Anyway, I have a few things that I've thought about blogging over the course of the year that I never quite got to, so this will sort of be a wrap-up post of miscellaneous stuff to close out the year.
Miscellaneous Thing #1:
This might be my favorite picture of the year. In May I flew home to surprise my dad for his 60th birthday. My sister picked me up at the airport in Denver, and we drove down to my dad's house. My sister's friend, Big A, came along with us and brought her son, Little A, who is four. Like many four-year-olds, Little A has his security blanket, and he keeps a pretty tight leash on it. We got in late that night, and my dad's party was the next evening. Before the party, Dad decided to take a nap in his chair. Little A decided that my Dad might be cold, so he went to his bed, got his blanket, and covered up my dad. Then he went downstairs where there are various stuffed animals and brought several of them upstairs for my dad to sleep with. After this picture was taken, he topped it all off with a Hacky Sack on my dad's chest. 'Cause you never know when you might wake up and need a Hacky Sack.
Miscellaneous Thing #2:
We went to Oregon this summer for more tree climbing lessons, and I kind of surprised myself by not blogging about it; although I did post a couple of random pictures from our trip. I won't give you as much detail as I did about last year's lessons, but I did want to at least put in one or two pictures! I know, you're thinking, How much can there be to learn about tree climbing? Well, last year, we just learned the basics; this year we learned how to facilitate other people up into the trees and how to do rescues. We also got to play with saws in the trees, learning proper pruning techniques. I'll tell you what, there's nothing like hanging from a rope with a sharp cutting device in your hand to make you pay really close attention to where all your gear is at any given time! Here is a tree all set up for facilitation:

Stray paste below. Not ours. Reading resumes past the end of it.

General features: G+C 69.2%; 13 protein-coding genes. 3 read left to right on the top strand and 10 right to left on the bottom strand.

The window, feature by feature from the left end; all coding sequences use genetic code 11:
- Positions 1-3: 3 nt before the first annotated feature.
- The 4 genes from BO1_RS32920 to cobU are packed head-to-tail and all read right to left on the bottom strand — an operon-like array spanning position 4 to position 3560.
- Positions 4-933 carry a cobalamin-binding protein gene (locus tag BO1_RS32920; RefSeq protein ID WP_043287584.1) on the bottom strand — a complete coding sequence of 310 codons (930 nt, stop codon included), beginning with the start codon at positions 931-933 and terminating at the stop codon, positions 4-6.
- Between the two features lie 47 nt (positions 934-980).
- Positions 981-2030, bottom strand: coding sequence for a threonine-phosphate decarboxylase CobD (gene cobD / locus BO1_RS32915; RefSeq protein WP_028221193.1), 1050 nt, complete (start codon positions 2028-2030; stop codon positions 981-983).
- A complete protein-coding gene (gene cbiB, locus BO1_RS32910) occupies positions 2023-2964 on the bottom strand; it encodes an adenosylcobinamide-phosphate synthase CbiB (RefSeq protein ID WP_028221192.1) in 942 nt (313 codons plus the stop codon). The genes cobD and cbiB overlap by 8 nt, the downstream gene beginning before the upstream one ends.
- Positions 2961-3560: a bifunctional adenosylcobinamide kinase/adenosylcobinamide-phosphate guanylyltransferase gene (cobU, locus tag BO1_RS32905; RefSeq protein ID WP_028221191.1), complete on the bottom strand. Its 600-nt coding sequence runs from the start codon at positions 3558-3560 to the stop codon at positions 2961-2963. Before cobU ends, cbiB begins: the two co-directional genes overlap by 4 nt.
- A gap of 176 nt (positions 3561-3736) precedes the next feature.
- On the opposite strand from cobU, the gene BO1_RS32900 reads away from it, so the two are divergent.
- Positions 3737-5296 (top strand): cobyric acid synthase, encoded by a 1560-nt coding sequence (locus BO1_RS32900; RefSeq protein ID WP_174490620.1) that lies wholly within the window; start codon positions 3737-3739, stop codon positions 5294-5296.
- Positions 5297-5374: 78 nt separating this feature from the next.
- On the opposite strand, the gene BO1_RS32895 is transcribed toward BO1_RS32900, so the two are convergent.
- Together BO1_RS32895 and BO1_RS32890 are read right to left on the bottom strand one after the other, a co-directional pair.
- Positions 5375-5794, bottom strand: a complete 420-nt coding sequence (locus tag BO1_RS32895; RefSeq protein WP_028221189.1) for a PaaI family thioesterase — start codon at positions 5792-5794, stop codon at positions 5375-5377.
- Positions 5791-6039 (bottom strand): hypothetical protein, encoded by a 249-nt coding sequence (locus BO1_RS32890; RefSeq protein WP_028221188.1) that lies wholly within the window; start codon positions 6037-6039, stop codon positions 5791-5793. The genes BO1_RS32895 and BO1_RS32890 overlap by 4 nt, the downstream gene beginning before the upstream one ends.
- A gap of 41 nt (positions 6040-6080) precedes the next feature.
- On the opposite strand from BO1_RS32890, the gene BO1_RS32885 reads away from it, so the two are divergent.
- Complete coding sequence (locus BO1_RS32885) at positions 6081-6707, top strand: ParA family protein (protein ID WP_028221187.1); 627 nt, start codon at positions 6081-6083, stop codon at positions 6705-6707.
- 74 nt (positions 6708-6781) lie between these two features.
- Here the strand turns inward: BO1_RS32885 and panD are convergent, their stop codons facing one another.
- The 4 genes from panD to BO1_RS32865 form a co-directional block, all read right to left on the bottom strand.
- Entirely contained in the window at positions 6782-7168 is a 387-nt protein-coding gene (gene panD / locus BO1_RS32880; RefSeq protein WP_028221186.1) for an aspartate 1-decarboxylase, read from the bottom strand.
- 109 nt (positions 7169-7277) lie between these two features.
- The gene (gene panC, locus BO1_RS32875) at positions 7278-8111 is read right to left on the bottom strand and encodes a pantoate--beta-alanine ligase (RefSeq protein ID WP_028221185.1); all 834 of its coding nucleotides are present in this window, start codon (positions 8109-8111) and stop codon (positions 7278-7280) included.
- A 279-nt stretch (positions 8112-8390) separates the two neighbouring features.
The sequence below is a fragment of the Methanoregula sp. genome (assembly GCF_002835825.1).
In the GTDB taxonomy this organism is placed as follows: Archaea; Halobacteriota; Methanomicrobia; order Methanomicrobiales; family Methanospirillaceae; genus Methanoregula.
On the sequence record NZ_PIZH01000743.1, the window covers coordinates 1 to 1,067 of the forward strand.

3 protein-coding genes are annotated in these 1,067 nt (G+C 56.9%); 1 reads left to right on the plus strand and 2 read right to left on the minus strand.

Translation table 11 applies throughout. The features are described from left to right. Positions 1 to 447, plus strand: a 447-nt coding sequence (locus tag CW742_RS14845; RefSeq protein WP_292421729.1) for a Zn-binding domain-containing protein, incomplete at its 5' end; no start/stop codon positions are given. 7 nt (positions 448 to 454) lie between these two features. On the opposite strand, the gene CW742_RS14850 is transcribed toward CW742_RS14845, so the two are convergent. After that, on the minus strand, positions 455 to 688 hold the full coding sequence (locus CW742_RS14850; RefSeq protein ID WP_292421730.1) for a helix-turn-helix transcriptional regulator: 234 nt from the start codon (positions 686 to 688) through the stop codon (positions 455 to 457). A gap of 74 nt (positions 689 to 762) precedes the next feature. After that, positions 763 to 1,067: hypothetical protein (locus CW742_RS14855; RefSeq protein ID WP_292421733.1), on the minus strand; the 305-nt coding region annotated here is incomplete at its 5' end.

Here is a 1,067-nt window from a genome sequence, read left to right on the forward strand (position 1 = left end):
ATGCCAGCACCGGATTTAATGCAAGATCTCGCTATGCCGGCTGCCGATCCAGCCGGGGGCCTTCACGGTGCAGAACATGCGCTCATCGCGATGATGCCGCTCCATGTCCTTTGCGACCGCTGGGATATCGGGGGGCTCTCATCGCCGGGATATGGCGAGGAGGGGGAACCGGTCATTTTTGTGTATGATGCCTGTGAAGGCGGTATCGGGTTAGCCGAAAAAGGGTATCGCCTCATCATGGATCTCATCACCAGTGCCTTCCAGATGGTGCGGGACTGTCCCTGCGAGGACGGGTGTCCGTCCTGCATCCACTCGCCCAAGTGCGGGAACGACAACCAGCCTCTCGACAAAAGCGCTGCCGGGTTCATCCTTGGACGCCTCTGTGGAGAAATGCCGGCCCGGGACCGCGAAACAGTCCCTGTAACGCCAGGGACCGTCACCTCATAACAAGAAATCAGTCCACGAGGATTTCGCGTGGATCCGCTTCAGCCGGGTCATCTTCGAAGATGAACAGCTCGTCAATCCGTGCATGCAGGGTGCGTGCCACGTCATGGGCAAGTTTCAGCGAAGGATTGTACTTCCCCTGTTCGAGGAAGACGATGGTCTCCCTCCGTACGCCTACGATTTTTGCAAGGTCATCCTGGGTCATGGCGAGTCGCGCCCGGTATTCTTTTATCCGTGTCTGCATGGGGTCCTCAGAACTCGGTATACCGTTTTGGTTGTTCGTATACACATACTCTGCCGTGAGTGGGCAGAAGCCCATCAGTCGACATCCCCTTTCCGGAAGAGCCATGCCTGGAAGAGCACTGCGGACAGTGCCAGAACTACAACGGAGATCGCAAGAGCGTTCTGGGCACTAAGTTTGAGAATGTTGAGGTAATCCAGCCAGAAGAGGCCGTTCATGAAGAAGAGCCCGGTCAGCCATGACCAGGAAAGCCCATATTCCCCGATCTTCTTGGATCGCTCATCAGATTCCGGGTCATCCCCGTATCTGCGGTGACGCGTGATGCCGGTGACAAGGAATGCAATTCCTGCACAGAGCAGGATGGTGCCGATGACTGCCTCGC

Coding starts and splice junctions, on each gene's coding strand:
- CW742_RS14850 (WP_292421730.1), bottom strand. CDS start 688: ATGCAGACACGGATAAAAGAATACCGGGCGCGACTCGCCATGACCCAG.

The rescues were hard work, and I really impressed myself by being able to get a line into a tree, get my rope up and tied, get my gear on, climb up, get over to my "victim," attach myself to my victim and get him lowered to the ground and unattached from me in under 17 minutes. Unfortunately, I don't have any pictures of that, but I do have a picture of me relaxing in a tree boat, which was a lot nicer!
I'm not much of a morning person, but see how smiley I am? That's because this was the first time in about a week that I had gotten a decent night's sleep. Seriously. Hotel room=slept like crap. Tree boat=Zzzzzzzzzzzzzzzzzz.
After our class was over, our instructor took my husband climbing in a big Douglas fir. He would have taken me too, but I chickened out. Since it was such a high climb (about 200-250 feet) they were climbing single rope which involves a lot of gear compared to double rope, which is how I am more comfortable climbing. I hadn't done much single rope work, and the few times I had, I always had trouble switching over from ascending to descending devices, and I didn't want to get stuck 200-feet up, so I stayed on the ground and acted like I wasn't bummed about missing out on this climb. That's OK though, tree climbing really gives you a new appreciation for listening to your instincts, and my instincts were telling me not to go that day. So, some other day. Hubby had a great time though-here's a picture of him on the way up.
Miscellaneous Thing #3:
Missing book reviews-I've read a few books that I never got around to reviewing here, so I will do some quick summaries so that they're not hanging over my head come the new year.